Four bishops gathered over the five days of the Annual Conference of the United Methodist Church in Southern California. From various local denominations, Episcopal, Roman Catholic and African Methodist Episcopal churches, they were invited to speak at the United Methodist Bishop Charles Golden’s, maiden Annual Conference that year in Southern California. On a hot, stifling afternoon, the Episcopal Bishop Fred Borsch was the first.
As the body quieted as Bishop Borsch settled into the pulpit, an air of expectancy filled the cavernous chapel at the University of Redlands. Fred took one last glance at his notes and waited until he knew he had the attention of all.
“Fire, Fire, Fire, everywhere. Except in the hearts of Episcopalians,” he began. For a second, I feared we might have a stampede out the doors, but Fred quickly continued. Yes, indeed! He certainly had our attention. “Fire everywhere except in the hearts of Episcopalians.”
Fire! I had thought a few days ago that my sermon was well on its way to competition. Add in some bits to carry the theme through the text, maybe a humorous story to keep interest alive, and I would be done. Ready to send it in to Faith, our Administrator at St. Francis, have her mail it out for those not having internet.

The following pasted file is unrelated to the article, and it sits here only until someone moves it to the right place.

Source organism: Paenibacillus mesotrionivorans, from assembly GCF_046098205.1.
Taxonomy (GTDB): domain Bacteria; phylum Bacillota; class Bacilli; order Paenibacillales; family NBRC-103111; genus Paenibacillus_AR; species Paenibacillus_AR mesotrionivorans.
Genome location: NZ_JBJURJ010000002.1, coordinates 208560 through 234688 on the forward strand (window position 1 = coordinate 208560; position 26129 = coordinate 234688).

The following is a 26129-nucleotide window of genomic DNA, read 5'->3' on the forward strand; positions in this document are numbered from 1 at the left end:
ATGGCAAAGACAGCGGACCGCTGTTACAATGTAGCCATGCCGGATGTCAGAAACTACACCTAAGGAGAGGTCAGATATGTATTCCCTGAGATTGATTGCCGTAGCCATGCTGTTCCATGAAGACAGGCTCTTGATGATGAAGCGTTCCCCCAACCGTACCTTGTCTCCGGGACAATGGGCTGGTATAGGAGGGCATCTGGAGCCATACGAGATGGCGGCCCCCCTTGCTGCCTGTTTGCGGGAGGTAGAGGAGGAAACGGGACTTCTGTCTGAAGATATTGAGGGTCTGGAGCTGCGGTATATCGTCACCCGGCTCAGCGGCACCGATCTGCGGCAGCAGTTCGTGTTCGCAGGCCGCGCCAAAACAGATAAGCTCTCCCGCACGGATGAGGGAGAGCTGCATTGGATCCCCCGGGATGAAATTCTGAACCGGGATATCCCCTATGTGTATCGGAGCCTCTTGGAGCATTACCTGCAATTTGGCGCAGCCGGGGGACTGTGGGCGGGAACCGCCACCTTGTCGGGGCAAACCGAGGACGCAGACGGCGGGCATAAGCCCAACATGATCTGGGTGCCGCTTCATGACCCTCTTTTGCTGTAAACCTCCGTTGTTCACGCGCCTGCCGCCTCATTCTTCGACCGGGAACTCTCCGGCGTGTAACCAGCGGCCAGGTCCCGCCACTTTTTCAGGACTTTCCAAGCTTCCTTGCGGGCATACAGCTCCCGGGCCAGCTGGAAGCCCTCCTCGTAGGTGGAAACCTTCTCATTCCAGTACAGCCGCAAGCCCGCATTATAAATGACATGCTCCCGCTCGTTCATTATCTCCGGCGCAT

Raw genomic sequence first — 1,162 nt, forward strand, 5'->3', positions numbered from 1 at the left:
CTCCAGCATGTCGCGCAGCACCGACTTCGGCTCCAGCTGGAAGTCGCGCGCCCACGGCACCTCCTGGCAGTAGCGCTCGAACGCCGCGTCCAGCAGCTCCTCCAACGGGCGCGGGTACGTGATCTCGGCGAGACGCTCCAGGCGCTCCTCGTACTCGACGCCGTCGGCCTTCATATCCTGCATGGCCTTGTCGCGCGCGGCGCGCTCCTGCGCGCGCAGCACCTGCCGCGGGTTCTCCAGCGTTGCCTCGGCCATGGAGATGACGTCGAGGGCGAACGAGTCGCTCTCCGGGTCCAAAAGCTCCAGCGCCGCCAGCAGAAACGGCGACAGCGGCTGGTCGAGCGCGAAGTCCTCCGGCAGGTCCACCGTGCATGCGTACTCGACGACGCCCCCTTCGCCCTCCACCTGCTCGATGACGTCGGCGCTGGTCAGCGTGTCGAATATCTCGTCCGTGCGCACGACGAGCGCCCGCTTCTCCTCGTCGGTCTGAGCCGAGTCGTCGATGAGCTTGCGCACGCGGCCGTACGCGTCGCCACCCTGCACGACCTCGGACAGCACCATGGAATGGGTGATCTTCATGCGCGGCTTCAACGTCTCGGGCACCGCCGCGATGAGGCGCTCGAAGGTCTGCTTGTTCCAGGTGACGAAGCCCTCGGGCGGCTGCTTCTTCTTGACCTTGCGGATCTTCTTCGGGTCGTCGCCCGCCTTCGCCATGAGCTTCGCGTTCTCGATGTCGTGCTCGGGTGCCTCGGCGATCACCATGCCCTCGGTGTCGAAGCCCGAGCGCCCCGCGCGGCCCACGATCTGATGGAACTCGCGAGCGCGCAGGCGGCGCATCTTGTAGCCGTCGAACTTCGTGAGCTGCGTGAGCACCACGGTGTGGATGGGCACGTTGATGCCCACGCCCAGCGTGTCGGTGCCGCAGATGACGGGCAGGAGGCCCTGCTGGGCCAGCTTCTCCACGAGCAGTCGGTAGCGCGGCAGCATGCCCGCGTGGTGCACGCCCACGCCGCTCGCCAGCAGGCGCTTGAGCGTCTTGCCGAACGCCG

Fire! They say be careful what you wish for.
Now the whole country seems of fire – literally, as well as metaphorically. I’m taken back to the tragic days in Los Angeles after the assignation of Dr. King. I was a young deacon at an inner-city church in the Pico-Union Neighborhood. Not a one of us was untouched by the grief of our community. Fortunately, in our community, cooler heads prevailed. We gathered in the church for prayers, singing, the sharing of memories and outrage. And when it seemed that what needed to be said, the anger and grief expressed, when the tears had been choked back, we all drifted back to our homes. Each wondering if hope could ever be restored.
St. Augustine of Hippo said, “Hope has two beautiful daughters; their names are Anger and Courage. Anger at the way things are, and Courage to see that they do not remain as they are.”
If we are going to heal this nation, we must first address the anger. Some are angry at those looting, burning and causing wanton mayhem. I get that. There is the 10-80-10 rule that pertains to disasters.
Ten percent of those affected will step up. Their minds will be focused on what needs to be done. They are the ones who will begin immediately, once their safety is secured, to look after their families and then their neighbors. They provide the necessary leadership for recovery.